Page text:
A holographic will is one that you write out by hand rather than typing out and printing off. Most states recognize the validity of a holographic will, and New Jersey is one of them. However, holographic wills are rare, and estate planning professionals do not recommend them. According to NJ.com, a handwritten will is more susceptible to challenge and more difficult to admit to probate in the first place. 

The most important requirements for a holographic will are that you sign it and write out the material portion in your own handwriting. The part of the will that sets forth your wishes for the distribution of your assets is the material portion. There is also a law in New Jersey stating that two witnesses must sign the will verifying your signature. However, it is possible to dispense with this requirement and accept the will as valid, provided that material portion and the signature are in your own hand.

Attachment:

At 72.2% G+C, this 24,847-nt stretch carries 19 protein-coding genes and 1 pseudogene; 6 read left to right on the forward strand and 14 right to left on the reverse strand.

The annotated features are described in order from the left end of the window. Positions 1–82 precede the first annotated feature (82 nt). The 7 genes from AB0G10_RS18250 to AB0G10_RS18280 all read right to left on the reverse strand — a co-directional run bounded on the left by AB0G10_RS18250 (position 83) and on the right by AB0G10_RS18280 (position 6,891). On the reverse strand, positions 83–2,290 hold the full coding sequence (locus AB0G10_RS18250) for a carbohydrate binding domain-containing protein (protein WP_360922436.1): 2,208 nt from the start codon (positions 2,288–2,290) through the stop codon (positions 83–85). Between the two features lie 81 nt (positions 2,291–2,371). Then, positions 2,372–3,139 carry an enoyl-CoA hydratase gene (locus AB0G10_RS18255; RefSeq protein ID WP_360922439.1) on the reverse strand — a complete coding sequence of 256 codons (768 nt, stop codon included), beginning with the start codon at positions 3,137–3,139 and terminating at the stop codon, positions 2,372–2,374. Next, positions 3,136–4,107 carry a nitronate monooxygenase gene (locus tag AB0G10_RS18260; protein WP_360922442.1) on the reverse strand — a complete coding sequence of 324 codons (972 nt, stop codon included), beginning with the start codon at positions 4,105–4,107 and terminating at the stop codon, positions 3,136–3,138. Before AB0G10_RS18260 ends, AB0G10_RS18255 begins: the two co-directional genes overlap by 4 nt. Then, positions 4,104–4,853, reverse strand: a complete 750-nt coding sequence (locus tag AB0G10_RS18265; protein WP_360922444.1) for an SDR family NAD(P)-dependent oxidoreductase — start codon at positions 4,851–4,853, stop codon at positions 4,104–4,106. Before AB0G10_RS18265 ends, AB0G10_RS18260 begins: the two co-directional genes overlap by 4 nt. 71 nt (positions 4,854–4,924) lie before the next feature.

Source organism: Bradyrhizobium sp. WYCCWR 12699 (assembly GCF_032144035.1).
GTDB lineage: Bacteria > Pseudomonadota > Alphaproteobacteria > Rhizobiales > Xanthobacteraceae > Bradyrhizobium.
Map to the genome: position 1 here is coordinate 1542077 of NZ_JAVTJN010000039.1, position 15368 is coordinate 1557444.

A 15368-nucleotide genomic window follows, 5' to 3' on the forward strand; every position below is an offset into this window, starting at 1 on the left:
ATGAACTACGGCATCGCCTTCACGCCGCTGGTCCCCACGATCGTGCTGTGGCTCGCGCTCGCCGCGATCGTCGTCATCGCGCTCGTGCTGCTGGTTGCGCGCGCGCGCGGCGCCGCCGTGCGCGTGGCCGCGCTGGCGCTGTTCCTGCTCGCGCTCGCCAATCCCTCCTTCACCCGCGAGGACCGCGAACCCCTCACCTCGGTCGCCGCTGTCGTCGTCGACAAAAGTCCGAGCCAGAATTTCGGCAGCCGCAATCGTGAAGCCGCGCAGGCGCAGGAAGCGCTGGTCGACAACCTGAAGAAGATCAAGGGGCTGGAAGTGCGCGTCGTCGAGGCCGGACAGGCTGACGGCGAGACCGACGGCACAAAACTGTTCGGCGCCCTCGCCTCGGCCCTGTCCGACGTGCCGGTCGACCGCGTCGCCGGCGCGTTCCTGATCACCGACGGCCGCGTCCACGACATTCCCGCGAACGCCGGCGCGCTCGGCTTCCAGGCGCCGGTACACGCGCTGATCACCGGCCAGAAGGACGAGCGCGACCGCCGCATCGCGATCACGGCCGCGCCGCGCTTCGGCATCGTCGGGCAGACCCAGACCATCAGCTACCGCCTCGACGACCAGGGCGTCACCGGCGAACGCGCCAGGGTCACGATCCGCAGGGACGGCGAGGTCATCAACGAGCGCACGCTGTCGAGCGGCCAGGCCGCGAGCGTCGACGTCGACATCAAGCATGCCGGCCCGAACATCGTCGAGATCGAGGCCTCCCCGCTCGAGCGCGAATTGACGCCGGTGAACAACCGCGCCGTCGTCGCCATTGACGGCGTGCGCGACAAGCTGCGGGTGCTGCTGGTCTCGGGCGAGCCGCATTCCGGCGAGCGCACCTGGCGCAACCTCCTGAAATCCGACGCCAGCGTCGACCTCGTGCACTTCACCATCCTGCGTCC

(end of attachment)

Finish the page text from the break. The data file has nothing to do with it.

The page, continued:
One question that comes up when people ask about the validity of holographic wills is whether you can use a preprinted form and fill in the blanks. Preprinted forms do not always meet the requirement that the material portion appears written in your own hand. A preprinted form is not automatically invalid, but at the very least you should check to see that it meets the necessary requirements. 

You may find that it is better and safer to spend a relatively small amount of money to create a simple will with the help of an attorney rather than creating a holographic will and hoping that it will hold up after your death. 

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